skip navigation


Register for Latest Research

Stay Informed
Register with NCJRS to receive NCJRS's biweekly e-newsletter JUSTINFO and additional periodic emails from NCJRS and the NCJRS federal sponsors that highlight the latest research published or sponsored by the Office of Justice Programs.

NCJRS Abstract

The document referenced below is part of the NCJRS Virtual Library collection. To conduct further searches of the collection, visit the Virtual Library. See the Obtain Documents page for direction on how to access resources online, via mail, through interlibrary loans, or in a local library.


NCJ Number: 183160 Find in a Library
Title: Measuring Civilian Defensive Firearm Use: A Methodological Experiment
Journal: Journal of Quantitative Criminology  Volume:16  Issue:1  Dated:March 2000  Pages:1-19
Author(s): David McDowall; Colin Loftin; Stanley Presser
Date Published: March 2000
Page Count: 19
Type: Report (Study/Research)
Format: Article
Language: English
Country: United States of America
Annotation: An experimental study examined the impact of methodological differences between the National Crime Victimization Survey (NCVS) and other studies on estimates of crime victims’ defensive use of guns, because estimates from the NCVS are consistently lower than are those from other studies.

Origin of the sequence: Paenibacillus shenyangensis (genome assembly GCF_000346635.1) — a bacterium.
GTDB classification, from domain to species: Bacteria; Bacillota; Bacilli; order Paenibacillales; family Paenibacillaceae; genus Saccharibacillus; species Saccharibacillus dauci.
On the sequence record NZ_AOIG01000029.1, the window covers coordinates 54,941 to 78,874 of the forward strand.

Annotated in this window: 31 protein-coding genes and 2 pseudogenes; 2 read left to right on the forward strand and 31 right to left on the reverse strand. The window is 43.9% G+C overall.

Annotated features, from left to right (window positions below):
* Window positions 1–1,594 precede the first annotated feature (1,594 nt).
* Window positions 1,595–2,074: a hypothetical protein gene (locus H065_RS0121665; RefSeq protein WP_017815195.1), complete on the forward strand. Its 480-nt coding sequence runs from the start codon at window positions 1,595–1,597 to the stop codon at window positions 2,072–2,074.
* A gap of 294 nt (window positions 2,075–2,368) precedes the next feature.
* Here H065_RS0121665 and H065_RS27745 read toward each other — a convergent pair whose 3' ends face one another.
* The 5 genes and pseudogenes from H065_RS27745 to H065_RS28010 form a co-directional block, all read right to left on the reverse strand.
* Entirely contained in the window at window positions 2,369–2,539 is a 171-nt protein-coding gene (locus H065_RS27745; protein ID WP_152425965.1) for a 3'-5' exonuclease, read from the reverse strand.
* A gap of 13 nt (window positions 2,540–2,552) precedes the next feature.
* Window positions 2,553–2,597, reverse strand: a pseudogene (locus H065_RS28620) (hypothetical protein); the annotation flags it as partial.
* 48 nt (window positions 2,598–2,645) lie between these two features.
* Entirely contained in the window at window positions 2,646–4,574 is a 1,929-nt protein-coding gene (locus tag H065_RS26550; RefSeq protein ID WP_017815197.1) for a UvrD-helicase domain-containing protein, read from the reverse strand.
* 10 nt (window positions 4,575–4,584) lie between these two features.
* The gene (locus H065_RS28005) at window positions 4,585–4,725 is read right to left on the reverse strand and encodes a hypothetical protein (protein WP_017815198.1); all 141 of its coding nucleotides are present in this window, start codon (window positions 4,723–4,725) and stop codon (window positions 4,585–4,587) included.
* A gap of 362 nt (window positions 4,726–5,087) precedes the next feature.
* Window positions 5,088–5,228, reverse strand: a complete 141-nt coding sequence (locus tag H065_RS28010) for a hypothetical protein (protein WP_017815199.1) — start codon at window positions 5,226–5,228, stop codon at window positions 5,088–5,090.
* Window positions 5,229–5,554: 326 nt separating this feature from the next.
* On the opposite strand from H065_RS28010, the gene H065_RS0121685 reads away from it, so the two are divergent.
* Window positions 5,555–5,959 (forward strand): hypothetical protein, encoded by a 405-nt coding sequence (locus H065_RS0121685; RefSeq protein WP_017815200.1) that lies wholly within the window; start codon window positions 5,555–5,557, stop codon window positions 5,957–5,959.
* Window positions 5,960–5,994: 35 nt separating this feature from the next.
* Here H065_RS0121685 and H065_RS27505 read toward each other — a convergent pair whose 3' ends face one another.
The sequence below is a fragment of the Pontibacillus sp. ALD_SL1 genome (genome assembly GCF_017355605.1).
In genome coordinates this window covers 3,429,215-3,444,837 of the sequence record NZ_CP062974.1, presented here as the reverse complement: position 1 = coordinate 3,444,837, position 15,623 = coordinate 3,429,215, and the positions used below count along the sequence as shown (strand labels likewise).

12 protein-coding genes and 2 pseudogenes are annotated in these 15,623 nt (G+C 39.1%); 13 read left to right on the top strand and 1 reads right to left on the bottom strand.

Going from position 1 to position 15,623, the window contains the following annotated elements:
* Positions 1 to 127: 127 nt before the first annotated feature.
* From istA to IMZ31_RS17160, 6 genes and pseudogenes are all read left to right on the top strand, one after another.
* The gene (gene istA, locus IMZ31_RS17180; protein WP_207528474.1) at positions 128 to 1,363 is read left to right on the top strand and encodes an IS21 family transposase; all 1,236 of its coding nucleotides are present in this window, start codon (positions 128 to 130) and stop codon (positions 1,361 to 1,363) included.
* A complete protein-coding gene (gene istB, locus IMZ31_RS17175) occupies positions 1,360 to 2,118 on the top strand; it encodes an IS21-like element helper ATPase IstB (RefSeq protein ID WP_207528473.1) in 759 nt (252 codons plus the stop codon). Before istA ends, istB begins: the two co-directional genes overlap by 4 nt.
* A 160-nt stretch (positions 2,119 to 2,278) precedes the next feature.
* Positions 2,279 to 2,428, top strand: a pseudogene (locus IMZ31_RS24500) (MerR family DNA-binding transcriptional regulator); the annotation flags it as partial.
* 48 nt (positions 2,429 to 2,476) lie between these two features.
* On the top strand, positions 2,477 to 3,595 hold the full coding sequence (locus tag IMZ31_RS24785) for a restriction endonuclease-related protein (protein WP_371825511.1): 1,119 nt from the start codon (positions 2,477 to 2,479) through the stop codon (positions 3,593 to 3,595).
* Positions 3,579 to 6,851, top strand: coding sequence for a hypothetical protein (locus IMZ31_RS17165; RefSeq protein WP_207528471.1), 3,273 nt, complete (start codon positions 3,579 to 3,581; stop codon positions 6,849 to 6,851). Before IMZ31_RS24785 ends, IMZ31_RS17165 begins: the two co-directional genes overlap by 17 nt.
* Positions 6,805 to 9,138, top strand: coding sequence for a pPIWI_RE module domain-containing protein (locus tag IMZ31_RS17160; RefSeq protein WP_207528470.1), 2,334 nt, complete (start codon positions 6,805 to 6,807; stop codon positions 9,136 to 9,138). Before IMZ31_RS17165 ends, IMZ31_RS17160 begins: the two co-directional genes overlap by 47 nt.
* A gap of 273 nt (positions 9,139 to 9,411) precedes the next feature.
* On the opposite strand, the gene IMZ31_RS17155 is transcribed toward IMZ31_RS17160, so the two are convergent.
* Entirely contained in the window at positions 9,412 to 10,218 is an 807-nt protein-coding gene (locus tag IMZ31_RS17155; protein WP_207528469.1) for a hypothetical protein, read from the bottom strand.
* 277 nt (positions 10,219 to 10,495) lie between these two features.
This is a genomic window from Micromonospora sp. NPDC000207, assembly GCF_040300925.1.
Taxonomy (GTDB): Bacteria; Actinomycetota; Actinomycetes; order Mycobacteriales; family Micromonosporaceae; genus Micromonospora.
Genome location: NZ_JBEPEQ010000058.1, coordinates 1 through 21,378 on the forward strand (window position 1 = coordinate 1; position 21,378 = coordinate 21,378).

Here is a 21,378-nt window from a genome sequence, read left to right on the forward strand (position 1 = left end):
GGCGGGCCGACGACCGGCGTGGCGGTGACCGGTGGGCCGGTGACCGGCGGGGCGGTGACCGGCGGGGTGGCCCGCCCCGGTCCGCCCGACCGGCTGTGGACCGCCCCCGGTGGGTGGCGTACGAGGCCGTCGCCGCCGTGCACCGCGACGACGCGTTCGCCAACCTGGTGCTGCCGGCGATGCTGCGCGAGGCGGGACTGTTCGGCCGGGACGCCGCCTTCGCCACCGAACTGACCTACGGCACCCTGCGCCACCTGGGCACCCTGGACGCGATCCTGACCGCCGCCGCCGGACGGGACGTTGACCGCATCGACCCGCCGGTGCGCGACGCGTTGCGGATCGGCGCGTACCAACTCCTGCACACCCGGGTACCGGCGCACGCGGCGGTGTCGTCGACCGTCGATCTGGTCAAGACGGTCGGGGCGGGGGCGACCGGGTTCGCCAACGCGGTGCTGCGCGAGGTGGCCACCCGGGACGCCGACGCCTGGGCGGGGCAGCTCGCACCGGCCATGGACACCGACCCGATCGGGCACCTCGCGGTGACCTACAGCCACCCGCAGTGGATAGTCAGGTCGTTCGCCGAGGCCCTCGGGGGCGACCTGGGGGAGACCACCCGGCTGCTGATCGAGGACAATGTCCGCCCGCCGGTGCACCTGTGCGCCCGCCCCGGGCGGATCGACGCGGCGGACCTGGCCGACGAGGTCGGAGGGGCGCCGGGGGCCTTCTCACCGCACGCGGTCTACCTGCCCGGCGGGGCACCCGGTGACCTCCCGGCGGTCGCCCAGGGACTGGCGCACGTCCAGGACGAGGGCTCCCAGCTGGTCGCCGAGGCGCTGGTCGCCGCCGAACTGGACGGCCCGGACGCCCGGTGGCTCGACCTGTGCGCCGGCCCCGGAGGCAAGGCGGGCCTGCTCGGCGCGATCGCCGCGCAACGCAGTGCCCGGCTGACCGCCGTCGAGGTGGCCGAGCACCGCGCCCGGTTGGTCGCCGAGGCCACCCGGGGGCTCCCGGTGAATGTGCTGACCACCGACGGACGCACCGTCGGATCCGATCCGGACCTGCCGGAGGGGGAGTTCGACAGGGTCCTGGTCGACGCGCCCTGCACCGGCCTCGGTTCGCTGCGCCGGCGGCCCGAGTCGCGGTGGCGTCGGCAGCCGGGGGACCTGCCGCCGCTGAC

Abstract: The research used a standard crossover design. Telephone interviews collected the information from 3,001 households. Half the participants answered questions from the NCVS, followed by questions from the other surveys. The other half answered the questions in the reverse order. The research examined two hypotheses: (1) Survey methods account for the divergent results, and (2) The questions cover unrelated activities. Results provided some support for the first hypothesis, but participants also reported many more defenses to the questions from the other surveys than to the NCVS questions. Findings were consistent with the second hypothesis in suggesting that the NCVS and the other surveys measure responses to largely different provocations. Findings also indicated the need to avoid comparing other survey estimates of defense to NCVS estimates of crime. 22 references (Author abstract modified)
Main Term(s): Criminology
Index Term(s): Citizen gun use; Personal Security/Self Protection; Research design; Research methods; Self defense; Self-report studies; Victimization surveys
To cite this abstract, use the following link:

*A link to the full-text document is provided whenever possible. For documents not available online, a link to the publisher's website is provided. Tell us how you use the NCJRS Library and Abstracts Database - send us your feedback.